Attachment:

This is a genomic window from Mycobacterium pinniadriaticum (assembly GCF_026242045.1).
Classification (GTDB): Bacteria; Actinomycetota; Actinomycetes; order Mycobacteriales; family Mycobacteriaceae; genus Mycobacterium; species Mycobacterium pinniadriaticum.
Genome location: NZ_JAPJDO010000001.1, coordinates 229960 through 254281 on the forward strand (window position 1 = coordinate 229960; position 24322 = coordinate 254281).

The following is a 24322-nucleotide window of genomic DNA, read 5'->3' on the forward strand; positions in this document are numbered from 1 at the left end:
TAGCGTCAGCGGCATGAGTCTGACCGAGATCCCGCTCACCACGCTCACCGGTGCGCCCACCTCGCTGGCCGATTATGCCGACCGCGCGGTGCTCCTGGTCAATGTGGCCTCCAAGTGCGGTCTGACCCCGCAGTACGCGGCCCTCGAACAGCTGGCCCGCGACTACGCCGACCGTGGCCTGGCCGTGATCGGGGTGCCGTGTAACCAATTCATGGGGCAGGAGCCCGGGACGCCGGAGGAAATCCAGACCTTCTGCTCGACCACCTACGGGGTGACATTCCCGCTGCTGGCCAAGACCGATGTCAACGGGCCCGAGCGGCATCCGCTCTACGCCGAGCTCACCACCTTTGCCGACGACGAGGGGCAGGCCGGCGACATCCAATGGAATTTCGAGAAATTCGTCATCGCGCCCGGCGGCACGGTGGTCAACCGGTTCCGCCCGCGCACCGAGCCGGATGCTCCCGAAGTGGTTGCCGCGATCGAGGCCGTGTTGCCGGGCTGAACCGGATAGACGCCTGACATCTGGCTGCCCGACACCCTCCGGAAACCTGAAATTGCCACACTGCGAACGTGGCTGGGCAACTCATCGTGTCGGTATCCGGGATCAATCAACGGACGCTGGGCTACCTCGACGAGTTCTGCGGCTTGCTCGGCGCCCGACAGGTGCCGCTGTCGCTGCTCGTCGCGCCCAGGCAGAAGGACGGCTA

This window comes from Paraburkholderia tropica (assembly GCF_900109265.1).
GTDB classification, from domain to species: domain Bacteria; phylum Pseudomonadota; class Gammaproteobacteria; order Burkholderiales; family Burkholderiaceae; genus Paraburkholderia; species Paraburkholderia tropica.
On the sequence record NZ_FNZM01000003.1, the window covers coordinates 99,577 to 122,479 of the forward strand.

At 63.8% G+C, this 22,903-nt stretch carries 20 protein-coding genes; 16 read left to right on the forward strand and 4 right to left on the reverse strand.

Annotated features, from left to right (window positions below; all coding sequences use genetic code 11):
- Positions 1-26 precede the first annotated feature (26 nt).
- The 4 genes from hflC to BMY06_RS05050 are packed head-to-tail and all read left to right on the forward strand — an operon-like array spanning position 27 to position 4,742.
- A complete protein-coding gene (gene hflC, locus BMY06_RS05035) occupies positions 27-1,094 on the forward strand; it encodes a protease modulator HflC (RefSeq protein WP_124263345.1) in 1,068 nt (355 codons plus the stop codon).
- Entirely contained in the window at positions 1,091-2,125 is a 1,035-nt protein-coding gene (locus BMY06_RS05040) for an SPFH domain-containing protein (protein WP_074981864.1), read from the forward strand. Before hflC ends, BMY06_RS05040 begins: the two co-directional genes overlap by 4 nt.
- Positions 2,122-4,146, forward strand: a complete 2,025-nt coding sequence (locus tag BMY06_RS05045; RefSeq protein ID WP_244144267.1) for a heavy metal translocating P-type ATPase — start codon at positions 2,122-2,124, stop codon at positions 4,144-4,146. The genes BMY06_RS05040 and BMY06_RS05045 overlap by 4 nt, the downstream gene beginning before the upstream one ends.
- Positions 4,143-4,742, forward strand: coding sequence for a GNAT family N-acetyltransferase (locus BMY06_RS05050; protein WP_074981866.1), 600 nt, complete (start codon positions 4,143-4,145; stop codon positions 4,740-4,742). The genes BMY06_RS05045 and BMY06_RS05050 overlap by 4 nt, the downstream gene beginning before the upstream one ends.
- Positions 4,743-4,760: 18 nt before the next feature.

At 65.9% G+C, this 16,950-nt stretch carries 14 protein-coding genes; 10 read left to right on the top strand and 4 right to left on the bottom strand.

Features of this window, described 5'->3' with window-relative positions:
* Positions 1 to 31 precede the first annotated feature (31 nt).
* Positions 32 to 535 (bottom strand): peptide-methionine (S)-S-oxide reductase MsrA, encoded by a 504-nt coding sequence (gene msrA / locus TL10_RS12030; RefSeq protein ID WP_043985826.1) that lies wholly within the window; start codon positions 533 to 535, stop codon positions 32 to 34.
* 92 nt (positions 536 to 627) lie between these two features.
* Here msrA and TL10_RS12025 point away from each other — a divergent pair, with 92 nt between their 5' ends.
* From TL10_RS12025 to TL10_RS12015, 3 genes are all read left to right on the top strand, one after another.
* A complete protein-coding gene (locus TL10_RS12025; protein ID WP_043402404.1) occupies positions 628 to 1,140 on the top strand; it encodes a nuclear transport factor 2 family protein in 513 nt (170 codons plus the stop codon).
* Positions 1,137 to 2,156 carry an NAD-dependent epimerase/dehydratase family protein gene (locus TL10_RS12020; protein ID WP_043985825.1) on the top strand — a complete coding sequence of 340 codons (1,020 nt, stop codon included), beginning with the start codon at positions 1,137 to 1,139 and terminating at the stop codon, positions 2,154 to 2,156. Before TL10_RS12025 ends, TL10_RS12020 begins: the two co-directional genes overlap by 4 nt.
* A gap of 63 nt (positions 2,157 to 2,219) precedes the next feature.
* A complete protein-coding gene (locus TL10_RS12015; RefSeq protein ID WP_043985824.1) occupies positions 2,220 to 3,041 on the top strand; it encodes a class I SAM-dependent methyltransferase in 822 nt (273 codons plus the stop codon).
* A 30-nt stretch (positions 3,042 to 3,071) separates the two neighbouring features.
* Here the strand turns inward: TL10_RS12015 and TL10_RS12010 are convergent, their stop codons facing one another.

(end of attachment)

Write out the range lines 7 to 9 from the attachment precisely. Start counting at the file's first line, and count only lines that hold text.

GTDB classification, from domain to species: domain Bacteria; phylum Pseudomonadota; class Gammaproteobacteria; order Burkholderiales; family Burkholderiaceae; genus Paraburkholderia; species Paraburkholderia tropica.
On the sequence record NZ_FNZM01000003.1, the window covers coordinates 99,577 to 122,479 of the forward strand.

At 63.8% G+C, this 22,903-nt stretch carries 20 protein-coding genes; 16 read left to right on the forward strand and 4 right to left on the reverse strand.